Making the Grades
"To protect and to serve" is taken to a whole new level by Abel Turner (Samuel Jackson). The 28-year-veteran of the Los Angeles Police Department never puts his gun down. When he's not patrolling his culturally diverse inner city district with his Hispanic partner (Jay Hernandez), he's walking his own self-imposed beat in the quiet suburb where he lives.
Seemingly possessed with an extreme sense of duty, Abel's need to control the choices and actions of others spills into every aspect of his life. Along with being a stickler for the proper use of English, the officer enforces a strict moral code at home and is tough on his two children (Regine Nehy, Jaishon Fisher). At work, he gives new meaning to the term "police brutality" when he threatens to shoot a man (Caleeb Pinkett) in the face with his own shotgun after interceding in a domestic dispute. The only time his staunch ethical stand wavers is at a bachelor party he hosts for one of his fellow workers that includes scantily clad lap dancers.
Still, the vigilant cop brings a certain amount of comfort to most of the residents on his street. However for his new next-door neighbors, Chris and Lisa Mattson (Patrick Wilson and Kerry Washington), his diligence borders on vigilantism. And it doesn't take long for the young couple to discern how he feels about their interracial marriage and their sexual activities in their private, backyard pool.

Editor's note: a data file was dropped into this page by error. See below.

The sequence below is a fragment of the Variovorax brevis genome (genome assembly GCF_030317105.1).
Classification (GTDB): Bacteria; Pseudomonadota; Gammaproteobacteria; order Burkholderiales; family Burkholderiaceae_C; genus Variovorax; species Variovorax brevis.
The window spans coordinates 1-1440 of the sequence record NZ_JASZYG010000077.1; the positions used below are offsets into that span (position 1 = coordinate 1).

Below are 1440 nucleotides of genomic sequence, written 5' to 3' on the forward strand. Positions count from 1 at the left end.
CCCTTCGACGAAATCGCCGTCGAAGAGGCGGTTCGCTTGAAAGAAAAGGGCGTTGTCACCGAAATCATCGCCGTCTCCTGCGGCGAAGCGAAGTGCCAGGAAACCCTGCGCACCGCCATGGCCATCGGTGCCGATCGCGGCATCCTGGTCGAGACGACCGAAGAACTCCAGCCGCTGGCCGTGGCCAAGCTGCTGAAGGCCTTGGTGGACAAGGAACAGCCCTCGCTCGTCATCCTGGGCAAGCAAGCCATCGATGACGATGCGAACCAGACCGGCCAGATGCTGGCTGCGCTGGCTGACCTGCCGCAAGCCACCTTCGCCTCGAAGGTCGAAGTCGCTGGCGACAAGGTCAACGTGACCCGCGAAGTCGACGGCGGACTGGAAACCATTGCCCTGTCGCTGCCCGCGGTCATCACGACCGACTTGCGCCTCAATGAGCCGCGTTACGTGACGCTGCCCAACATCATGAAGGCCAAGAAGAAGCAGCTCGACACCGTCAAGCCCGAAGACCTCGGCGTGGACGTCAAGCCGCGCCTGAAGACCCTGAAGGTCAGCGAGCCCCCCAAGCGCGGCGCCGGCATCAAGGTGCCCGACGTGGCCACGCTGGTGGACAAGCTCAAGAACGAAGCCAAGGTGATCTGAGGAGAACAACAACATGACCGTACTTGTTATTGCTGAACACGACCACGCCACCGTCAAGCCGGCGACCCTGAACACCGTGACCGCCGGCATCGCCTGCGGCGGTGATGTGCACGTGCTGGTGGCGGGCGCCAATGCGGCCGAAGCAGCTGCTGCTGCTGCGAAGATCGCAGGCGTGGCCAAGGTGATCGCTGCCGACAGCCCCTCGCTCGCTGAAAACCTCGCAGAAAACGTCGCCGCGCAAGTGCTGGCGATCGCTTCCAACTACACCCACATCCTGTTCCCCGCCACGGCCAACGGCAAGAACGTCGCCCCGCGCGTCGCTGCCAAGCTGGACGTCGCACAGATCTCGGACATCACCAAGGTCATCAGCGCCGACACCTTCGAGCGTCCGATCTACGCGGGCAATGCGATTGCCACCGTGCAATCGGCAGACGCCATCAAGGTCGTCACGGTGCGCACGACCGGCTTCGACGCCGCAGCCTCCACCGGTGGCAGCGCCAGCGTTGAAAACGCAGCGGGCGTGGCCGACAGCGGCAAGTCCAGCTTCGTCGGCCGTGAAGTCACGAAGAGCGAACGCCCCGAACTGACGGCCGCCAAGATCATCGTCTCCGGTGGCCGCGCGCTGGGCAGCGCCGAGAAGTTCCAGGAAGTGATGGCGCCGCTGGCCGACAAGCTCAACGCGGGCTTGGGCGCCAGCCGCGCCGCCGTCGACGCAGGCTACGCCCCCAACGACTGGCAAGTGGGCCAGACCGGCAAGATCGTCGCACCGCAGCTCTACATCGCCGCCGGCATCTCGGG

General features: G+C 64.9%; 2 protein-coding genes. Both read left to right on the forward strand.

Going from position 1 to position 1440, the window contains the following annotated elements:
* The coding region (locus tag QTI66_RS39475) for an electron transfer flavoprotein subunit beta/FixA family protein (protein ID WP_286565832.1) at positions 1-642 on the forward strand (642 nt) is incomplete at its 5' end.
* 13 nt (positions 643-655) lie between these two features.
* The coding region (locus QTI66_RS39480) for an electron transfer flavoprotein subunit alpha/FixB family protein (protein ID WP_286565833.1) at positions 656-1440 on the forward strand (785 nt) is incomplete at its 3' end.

But when Abel's crude, racial remarks, sexual innuendos and conjugal interference cause Chris to resort to retaliation, the peaceful street turns into a scene straight out of High Noon. Along with vulgar verbal shrapnel (including two strong, sexual expletives), real bullets start flying and blood flows after a hired thug breaks into the Mattson home.
Soon it appears everyone is struggling with racial issues, and the exchange of curt comments happens as often between Chris and Lisa as does the name-calling between neighbors. In fact, it's hard at times to know who is the biggest enemy in the film. Nor will Abel's bad cop character do anything to improve the image of real LAPD officers, even if his harassment makes the "average" bad neighbor look a whole lot better.
Unfortunately, far too often this thriller feels more tedious than tense. Without many jump scenes or a satisfying culmination to the house wars, the movie's only point seems to be that whether between neighbors or couples, relationships aren't just black and white.
Discussion Ideas After The Movie
Teaching ideas and topics to discuss about Lakeview Terrace.
How are interracial relationships portrayed in this film? What drives Abel’s negative feelings toward Chris and Lisa? How does society in general regard couples of mixed race in comparison to past decades?
When does police authority cross the line and become harassment or abuse? At what point does community involvement become vigilantism?
Does the use of ethno-cultural slurs and other derogatory terms in films increase the acceptance of these kinds of remarks in real life interactions?